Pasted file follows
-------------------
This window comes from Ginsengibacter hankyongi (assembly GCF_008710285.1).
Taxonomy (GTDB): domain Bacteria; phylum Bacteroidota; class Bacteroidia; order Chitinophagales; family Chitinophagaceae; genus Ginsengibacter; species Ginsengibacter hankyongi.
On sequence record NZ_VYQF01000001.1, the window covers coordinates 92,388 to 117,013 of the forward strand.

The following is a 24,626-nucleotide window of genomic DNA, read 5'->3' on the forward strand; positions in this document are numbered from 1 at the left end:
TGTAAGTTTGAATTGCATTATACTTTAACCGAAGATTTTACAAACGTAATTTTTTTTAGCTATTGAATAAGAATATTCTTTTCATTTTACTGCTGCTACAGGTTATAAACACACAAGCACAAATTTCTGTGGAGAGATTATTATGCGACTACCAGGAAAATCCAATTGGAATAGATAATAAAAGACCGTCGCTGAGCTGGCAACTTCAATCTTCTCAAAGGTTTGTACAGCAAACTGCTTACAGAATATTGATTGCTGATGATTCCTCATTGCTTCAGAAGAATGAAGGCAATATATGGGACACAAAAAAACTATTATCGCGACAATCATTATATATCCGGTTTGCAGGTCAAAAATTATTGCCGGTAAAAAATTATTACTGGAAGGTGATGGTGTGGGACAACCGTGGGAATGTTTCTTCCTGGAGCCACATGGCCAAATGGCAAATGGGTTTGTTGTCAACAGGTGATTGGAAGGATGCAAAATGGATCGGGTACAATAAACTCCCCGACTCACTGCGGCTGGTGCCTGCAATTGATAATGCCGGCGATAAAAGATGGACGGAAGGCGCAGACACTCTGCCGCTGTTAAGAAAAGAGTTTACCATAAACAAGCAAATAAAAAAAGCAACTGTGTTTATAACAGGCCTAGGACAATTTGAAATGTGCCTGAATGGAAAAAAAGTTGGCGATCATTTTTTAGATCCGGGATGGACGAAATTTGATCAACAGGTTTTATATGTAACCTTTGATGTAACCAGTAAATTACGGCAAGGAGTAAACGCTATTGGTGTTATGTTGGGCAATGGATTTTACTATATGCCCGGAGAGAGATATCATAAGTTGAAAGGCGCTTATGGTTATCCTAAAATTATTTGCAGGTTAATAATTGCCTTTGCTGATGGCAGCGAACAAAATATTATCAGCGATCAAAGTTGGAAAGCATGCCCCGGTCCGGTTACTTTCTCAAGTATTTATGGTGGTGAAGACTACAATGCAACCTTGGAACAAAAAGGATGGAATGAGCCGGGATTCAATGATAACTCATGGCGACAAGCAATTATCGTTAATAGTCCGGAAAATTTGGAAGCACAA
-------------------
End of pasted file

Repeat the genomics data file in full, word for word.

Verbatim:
This window comes from Ginsengibacter hankyongi (assembly GCF_008710285.1).
Taxonomy (GTDB): domain Bacteria; phylum Bacteroidota; class Bacteroidia; order Chitinophagales; family Chitinophagaceae; genus Ginsengibacter; species Ginsengibacter hankyongi.
On sequence record NZ_VYQF01000001.1, the window covers coordinates 92,388 to 117,013 of the forward strand.

The following is a 24,626-nucleotide window of genomic DNA, read 5'->3' on the forward strand; positions in this document are numbered from 1 at the left end:
TGTAAGTTTGAATTGCATTATACTTTAACCGAAGATTTTACAAACGTAATTTTTTTTAGCTATTGAATAAGAATATTCTTTTCATTTTACTGCTGCTACAGGTTATAAACACACAAGCACAAATTTCTGTGGAGAGATTATTATGCGACTACCAGGAAAATCCAATTGGAATAGATAATAAAAGACCGTCGCTGAGCTGGCAACTTCAATCTTCTCAAAGGTTTGTACAGCAAACTGCTTACAGAATATTGATTGCTGATGATTCCTCATTGCTTCAGAAGAATGAAGGCAATATATGGGACACAAAAAAACTATTATCGCGACAATCATTATATATCCGGTTTGCAGGTCAAAAATTATTGCCGGTAAAAAATTATTACTGGAAGGTGATGGTGTGGGACAACCGTGGGAATGTTTCTTCCTGGAGCCACATGGCCAAATGGCAAATGGGTTTGTTGTCAACAGGTGATTGGAAGGATGCAAAATGGATCGGGTACAATAAACTCCCCGACTCACTGCGGCTGGTGCCTGCAATTGATAATGCCGGCGATAAAAGATGGACGGAAGGCGCAGACACTCTGCCGCTGTTAAGAAAAGAGTTTACCATAAACAAGCAAATAAAAAAAGCAACTGTGTTTATAACAGGCCTAGGACAATTTGAAATGTGCCTGAATGGAAAAAAAGTTGGCGATCATTTTTTAGATCCGGGATGGACGAAATTTGATCAACAGGTTTTATATGTAACCTTTGATGTAACCAGTAAATTACGGCAAGGAGTAAACGCTATTGGTGTTATGTTGGGCAATGGATTTTACTATATGCCCGGAGAGAGATATCATAAGTTGAAAGGCGCTTATGGTTATCCTAAAATTATTTGCAGGTTAATAATTGCCTTTGCTGATGGCAGCGAACAAAATATTATCAGCGATCAAAGTTGGAAAGCATGCCCCGGTCCGGTTACTTTCTCAAGTATTTATGGTGGTGAAGACTACAATGCAACCTTGGAACAAAAAGGATGGAATGAGCCGGGATTCAATGATAACTCATGGCGACAAGCAATTATCGTTAATAGTCCGGAAAATTTGGAAGCACAA